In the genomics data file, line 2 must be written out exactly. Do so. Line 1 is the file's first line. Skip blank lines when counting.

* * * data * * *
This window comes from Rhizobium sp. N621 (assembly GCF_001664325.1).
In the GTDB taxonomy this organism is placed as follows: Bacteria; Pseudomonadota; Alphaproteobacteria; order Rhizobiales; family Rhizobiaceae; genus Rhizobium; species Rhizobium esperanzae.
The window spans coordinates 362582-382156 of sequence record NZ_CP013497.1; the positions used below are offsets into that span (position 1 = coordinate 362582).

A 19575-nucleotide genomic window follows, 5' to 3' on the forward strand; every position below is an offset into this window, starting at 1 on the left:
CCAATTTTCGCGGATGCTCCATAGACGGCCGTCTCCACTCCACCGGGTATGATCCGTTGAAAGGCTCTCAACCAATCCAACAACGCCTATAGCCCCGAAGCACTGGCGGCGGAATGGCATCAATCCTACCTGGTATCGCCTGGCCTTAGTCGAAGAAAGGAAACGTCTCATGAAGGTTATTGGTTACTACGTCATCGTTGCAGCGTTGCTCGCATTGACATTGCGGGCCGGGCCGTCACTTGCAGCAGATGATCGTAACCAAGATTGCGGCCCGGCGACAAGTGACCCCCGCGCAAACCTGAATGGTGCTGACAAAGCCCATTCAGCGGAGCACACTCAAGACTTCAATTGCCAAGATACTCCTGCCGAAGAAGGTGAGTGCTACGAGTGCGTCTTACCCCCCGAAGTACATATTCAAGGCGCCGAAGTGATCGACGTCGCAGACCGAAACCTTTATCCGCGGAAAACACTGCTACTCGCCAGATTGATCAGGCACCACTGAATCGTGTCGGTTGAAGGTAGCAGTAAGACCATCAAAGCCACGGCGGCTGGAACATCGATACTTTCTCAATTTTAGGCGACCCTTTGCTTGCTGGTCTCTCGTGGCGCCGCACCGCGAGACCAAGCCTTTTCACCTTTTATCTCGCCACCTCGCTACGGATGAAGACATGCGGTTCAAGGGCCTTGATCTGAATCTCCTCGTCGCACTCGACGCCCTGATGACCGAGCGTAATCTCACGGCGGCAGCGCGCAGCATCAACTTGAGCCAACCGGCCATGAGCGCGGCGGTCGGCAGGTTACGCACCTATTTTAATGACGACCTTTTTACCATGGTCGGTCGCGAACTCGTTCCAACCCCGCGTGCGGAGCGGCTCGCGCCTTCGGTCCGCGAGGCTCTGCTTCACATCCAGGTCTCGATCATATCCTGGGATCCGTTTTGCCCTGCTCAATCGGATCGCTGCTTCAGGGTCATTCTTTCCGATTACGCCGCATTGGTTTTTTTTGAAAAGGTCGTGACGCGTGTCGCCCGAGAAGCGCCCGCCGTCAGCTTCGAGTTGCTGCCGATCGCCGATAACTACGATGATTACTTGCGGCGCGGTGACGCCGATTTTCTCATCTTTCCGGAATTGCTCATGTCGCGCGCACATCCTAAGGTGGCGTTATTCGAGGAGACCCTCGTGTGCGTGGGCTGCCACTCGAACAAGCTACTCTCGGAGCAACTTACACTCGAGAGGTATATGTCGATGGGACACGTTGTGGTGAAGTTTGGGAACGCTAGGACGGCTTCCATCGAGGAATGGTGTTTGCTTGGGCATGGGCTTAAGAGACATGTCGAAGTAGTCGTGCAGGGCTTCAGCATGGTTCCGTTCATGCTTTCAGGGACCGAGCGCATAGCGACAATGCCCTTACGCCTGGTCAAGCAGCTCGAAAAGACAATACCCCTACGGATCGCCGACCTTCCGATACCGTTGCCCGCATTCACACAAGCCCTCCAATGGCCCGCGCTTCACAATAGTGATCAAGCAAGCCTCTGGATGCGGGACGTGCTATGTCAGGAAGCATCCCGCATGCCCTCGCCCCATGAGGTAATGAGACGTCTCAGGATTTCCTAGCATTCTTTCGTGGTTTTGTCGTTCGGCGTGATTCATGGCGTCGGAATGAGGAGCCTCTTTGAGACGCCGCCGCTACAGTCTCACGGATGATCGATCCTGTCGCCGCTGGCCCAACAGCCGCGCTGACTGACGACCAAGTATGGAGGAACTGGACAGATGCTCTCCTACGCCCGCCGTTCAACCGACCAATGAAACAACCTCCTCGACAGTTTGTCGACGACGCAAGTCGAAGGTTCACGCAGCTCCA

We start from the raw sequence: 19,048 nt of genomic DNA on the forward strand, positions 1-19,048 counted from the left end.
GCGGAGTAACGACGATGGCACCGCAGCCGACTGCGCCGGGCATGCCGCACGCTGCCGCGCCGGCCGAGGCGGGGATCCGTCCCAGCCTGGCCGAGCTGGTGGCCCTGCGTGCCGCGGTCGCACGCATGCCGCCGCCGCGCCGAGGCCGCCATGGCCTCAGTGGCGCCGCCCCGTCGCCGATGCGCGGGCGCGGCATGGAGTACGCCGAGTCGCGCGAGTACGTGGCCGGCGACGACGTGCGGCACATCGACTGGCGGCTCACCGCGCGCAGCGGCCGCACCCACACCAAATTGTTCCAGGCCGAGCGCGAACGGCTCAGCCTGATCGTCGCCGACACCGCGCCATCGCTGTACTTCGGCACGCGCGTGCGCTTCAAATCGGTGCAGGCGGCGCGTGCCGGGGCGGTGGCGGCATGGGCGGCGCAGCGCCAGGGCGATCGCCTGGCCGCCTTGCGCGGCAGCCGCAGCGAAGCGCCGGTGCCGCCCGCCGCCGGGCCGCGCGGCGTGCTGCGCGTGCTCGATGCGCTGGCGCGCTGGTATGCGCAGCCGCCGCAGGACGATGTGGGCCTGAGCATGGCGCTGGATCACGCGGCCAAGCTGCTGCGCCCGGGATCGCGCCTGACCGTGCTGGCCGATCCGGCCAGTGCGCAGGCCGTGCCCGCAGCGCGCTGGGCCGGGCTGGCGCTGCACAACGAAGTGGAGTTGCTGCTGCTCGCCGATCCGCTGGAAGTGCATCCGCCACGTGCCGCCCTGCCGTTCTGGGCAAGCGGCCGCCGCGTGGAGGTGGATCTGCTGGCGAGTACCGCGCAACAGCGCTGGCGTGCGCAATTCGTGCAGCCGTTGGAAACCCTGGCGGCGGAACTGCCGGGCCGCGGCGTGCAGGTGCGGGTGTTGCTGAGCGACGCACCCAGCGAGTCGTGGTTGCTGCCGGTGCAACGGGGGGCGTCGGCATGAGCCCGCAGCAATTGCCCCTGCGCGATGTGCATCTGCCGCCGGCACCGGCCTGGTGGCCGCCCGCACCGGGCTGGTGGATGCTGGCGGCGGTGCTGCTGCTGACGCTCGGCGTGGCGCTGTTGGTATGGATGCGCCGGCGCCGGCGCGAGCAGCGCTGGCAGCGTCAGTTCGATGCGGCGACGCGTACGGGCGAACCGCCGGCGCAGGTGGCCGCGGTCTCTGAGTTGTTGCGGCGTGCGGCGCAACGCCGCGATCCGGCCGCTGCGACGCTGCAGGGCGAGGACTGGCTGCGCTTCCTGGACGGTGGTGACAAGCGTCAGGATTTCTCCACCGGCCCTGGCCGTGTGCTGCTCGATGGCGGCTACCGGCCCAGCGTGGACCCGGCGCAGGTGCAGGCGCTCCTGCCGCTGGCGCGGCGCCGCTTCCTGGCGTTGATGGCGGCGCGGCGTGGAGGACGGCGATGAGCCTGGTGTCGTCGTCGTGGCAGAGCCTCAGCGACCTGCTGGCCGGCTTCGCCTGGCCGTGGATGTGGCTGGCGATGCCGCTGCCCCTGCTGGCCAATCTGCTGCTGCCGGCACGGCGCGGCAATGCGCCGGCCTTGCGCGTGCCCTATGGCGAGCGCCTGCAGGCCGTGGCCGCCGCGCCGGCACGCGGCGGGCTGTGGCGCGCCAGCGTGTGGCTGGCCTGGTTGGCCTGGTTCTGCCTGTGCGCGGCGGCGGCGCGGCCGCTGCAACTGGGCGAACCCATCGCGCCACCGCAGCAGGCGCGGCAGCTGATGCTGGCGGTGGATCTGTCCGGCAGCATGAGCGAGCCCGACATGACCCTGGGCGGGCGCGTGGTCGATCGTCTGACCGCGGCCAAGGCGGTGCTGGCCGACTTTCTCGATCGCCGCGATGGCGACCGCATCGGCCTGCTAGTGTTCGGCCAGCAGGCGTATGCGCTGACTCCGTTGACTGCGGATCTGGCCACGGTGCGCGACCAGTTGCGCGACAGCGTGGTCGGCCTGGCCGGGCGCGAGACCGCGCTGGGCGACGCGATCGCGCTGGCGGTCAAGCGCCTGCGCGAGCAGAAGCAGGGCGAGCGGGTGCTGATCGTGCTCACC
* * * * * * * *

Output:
In the GTDB taxonomy this organism is placed as follows: Bacteria; Pseudomonadota; Alphaproteobacteria; order Rhizobiales; family Rhizobiaceae; genus Rhizobium; species Rhizobium esperanzae.